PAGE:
You aren't limited to arithmetic operators for manipulating dates and times. Excel also provides some invaluable ready-to-use functions to help you do things like identify the current date, extract just part of the date, and perform calculations with a date.
The TODAY( ) function automatically retrieves the current date. It doesn't require any arguments because it simply examines your computer's internal clock. The TODAY( ) function is extremely useful for creating spreadsheets that continuously update themselves (sometimes called dynamic spreadsheets ). For example, you could create a formula that determines the number of days a payment is overdue. Here's an example:
This formula assumes that cell A1 contains the date a payment was due. As a result, it calculates the number of days between the two dates, which shows up as an ordinary number (like 14 for a payment that's two weeks late). Remember, you'll need to display the result as an ordinary number (representing the number of days), not as a date.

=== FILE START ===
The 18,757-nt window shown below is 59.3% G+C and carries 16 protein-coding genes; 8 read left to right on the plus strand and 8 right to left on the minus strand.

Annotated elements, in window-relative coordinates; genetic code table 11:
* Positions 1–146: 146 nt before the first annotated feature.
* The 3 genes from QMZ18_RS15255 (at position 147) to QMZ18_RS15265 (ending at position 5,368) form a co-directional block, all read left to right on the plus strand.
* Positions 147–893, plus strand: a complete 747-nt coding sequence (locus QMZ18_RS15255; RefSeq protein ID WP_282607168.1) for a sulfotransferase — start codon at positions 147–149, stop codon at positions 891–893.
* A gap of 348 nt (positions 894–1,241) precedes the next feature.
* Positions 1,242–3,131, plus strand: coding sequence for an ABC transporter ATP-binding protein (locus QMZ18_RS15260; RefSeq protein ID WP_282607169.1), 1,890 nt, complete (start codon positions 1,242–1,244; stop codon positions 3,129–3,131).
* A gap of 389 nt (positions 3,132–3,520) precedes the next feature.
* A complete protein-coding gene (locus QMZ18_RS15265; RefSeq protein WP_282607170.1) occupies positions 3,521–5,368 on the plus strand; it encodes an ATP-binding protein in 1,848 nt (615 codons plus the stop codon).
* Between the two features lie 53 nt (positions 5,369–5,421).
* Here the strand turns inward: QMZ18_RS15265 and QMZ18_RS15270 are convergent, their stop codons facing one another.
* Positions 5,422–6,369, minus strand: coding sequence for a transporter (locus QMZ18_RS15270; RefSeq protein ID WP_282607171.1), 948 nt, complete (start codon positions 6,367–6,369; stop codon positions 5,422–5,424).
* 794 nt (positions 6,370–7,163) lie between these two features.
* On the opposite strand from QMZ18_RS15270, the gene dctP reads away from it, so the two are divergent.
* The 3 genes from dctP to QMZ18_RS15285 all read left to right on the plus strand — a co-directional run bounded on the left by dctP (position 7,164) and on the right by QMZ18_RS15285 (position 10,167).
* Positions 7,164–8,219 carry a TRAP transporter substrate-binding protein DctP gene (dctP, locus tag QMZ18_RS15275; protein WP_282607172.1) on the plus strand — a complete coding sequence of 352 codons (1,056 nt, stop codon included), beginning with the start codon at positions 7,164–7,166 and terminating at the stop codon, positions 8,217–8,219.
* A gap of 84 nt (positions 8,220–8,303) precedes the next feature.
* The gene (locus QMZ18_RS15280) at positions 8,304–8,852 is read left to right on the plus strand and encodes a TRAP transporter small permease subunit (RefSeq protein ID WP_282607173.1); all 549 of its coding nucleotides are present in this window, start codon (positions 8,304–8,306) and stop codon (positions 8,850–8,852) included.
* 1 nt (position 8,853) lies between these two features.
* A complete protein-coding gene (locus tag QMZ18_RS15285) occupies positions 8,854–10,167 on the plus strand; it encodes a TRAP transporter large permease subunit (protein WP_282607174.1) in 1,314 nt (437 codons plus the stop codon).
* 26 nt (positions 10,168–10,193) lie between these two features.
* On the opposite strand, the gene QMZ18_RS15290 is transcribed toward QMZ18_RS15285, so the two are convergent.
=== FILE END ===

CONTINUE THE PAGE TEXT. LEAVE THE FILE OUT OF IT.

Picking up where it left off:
The NOW( ) function is similar to the TODAY( ) function, except it retrieves the current date along with the current time. If you use NOW( ) to display a value in a cell that doesn't have any special formatting applied, Excel will use a custom format that shows the date and time (listed in the 24-hour format; for example, 1/5/2005 19:06.)
You can use other formats to hide some of this information. ...